After Scientists Back Mom Convicted of Killing 4 Babies, an Inquiry

Kathleen Folbigg's case re-opened, after scientists say infants likely died of genetic mutations
By John Johnson,  Newser Staff
Posted Mar 14, 2021 7:00 AM CDT
Updated Nov 14, 2022 2:06 AM CST
Australia's 'Worst Female Serial Killer' May Be Innocent
UPDATE Nov 14, 2022 2:06 AM CST

A second Australian inquiry into the case of Kathleen Folbigg, the mother convicted of killing her four children decades ago, has been opened after dozens of scientists called for her to be pardoned. The first inquiry into the case, which ended in 2019, found no reasonable doubt. The second inquiry began investigating the case Monday, the AP reports. Folbigg maintains that her children—Caleb, who died 19 days after his birth in 1989; Patrick, who died at 8 months of age in 1991; Sarah who died at 10 months in 1993; and Laura, who died at 19 months in 1999—died of natural causes, and the scientists who support her say that, indeed, genetic mutations could be to blame for the deaths.

Mar 14, 2021 7:00 AM CDT

The name Kathleen Folbigg may not be familiar to Americans, but it surely is to Australians. The 53-year-old is known as the nation's "worst female serial killer" after being convicted of murdering her four babies in the 1990s, reports the Guardian. Folbigg, though, has always maintained her innocence, and now 90 scientists have signed a petition backing her up and calling for her to be pardoned. Folbigg blamed the deaths on Sudden Infant Death Syndrome, and the scientists agree that the infants almost certainly died of natural causes. Specifically, they blame genetic mutations, explains the New York Times. The researchers found that Folbigg has an extremely rare mutation of a gene known as CALM2, as did two of her babies, Laura and Sarah. The defect has been known to trigger cardiac arrest and deaths among infants and older children.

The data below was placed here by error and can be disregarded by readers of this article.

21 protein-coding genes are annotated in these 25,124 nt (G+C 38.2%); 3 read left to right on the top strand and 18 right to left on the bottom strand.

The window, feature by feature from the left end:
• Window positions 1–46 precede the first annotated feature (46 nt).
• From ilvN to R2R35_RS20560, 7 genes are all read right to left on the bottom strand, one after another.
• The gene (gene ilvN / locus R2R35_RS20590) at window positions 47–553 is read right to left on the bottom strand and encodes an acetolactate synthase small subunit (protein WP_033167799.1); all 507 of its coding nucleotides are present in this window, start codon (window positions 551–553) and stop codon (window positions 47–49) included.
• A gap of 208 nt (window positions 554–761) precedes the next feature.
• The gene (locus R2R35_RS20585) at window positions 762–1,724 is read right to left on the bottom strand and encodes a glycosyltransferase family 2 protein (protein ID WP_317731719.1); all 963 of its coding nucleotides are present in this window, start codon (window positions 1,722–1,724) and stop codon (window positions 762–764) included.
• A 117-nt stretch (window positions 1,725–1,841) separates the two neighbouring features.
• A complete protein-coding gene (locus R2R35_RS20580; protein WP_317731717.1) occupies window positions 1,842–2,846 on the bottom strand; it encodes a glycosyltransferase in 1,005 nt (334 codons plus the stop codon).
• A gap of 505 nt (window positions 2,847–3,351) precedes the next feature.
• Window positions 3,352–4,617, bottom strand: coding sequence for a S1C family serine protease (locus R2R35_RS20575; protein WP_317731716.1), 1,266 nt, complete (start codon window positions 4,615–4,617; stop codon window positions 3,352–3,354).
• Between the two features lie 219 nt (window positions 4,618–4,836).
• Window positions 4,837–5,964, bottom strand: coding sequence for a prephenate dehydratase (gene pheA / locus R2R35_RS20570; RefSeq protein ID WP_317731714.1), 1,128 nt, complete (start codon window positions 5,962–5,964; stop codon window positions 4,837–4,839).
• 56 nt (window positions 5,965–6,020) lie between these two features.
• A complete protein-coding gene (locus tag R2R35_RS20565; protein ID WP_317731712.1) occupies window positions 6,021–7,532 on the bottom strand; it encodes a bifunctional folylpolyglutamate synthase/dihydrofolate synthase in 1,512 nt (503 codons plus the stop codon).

Folbigg's other two children, Caleb and Patrick, had different genetic mutations related to fatal epileptic seizures. “We would feel exhilarated for Kathleen if she is pardoned,” immunologist Carola Vinuesa of Australian National University tells the Times. “It would send a very strong message that science needs to be taken seriously by the legal system.” Vinuesa lays out the research in the Conversation, adding that more such cases are likely to surface as science improves. Folbigg was convicted largely based on diary entries presented at her trial, including one in which she wrote that Sarah died "with a bit of help." Folbigg said it referred to her hope that God had taken her. Authorities are now considering the newly submitted petition from the scientists, two of whom are Nobel laureates. If the petition fails, Folbigg will be eligible to seek parole in 2028. (More SIDS stories.)

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